“Nine governors, two mayors, multiple architects, a headstrong developer, thousands of victims’ families and tens of thousands of neighborhood residents fought over this tiny patch of real estate as if every clod were holy and every windswept acre held the fate of the Western world.”
These were the powerful words I was welcomed to returning back to my dorm room on this long and disappointing St. Patrick’s Day. The TIME Magazine article titled, “1 World Trade Center”, tells the story of the men and women who built the tallest building on the Western Hemisphere. The article however, focuses on the Iron workers who built the tower and who pieced together every nut and bolt that we see on that spire tonight.
Still to this day I remember when I was in first grade and my mother picked me up from school, she told me about the towers falling. Now, almost thirteen years later, the new tower has risen and is sparking a lot of controversy among young New Yorkers especially. I’ve heard it all. Yet, none of the young New York minds have taken into consideration the people who have been piecing together this massive building for the past 13 years. The ironworkers who now raised the spire were young kids whose father worked as ironworkers during the construction of the past WTC Towers. My father when he first moved to New York got a job waxing the floors at night on one of the original Twin Towers and he quit shortly after because there were just “too many f**king floors!” He ended up leaving that job shortly after to go on to start his own construction company. Now even though my father has passed away, our building and roofing supply company, Park Avenue delivers large quantities of sheetrock to the Freedom Tower. #putonformycompany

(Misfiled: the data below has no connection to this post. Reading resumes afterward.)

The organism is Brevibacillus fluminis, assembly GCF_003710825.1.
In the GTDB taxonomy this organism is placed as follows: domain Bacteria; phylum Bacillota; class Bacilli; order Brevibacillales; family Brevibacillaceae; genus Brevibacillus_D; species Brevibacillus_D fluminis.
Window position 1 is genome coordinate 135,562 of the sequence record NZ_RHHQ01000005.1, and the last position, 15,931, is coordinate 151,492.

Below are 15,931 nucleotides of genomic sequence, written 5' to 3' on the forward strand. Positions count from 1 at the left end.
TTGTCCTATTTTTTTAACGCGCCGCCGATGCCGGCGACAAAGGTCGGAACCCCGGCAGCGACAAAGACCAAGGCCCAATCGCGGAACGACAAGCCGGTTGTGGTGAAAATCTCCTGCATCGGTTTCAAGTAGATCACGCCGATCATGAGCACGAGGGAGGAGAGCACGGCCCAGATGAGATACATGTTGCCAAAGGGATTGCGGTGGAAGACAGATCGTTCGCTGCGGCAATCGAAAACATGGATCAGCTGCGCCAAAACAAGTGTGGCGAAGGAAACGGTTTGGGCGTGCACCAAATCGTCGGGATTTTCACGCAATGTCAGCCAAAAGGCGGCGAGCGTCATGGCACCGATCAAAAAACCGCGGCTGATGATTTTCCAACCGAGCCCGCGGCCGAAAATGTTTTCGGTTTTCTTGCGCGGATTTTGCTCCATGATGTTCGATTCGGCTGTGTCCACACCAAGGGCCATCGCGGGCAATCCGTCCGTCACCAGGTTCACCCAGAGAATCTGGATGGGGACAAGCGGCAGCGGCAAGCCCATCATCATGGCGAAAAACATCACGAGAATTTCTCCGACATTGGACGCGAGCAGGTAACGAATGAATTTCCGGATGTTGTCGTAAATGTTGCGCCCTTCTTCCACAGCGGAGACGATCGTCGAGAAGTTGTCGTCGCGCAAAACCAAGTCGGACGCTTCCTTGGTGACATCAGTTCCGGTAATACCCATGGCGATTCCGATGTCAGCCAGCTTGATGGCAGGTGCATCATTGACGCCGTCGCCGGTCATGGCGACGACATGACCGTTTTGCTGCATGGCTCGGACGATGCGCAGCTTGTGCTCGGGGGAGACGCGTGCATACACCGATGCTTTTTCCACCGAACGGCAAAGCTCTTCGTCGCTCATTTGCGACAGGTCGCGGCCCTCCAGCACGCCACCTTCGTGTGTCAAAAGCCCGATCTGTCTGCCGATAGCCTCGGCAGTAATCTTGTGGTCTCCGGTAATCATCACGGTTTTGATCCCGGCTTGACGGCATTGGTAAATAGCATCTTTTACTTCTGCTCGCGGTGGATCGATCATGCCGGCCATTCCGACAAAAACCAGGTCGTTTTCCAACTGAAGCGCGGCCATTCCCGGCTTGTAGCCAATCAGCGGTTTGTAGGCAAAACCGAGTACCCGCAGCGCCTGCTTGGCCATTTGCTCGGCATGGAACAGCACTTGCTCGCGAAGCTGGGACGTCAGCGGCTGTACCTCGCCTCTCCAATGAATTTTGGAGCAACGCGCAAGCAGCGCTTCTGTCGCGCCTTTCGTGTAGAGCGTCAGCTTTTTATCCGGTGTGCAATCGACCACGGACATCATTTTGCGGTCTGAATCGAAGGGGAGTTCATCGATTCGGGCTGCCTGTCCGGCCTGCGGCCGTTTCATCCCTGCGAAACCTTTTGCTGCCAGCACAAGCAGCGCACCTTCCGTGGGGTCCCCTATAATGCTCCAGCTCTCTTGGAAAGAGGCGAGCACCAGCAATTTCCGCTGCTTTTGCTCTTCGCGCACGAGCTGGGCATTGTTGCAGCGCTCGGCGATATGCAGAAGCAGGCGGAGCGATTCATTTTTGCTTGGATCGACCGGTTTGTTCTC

These young men and women are the last remnants of an older generation, the hardworking true New Yorkers who built the foundation and infrastructure of this city. As NYC grows more and more “soft”, these young men and women stand on the tallest spire and view the city from a perspective no other fashion blogging, 20 something, hipster can ever image. Unless you are the photographer for TIME Magazine who took the panoramic images from the top of the spire. In the end this building has now become a new beacon. It has changed the way we look at the city and it is all thanks to the men and women who died and thrived to recreate this historical building. Please take a look at the TIME article or you won’t have any idea what I have been writing about and you must watch the short videos. Preferably when your still a little buzzed from St.Patty’s Day because they are truly breathtaking.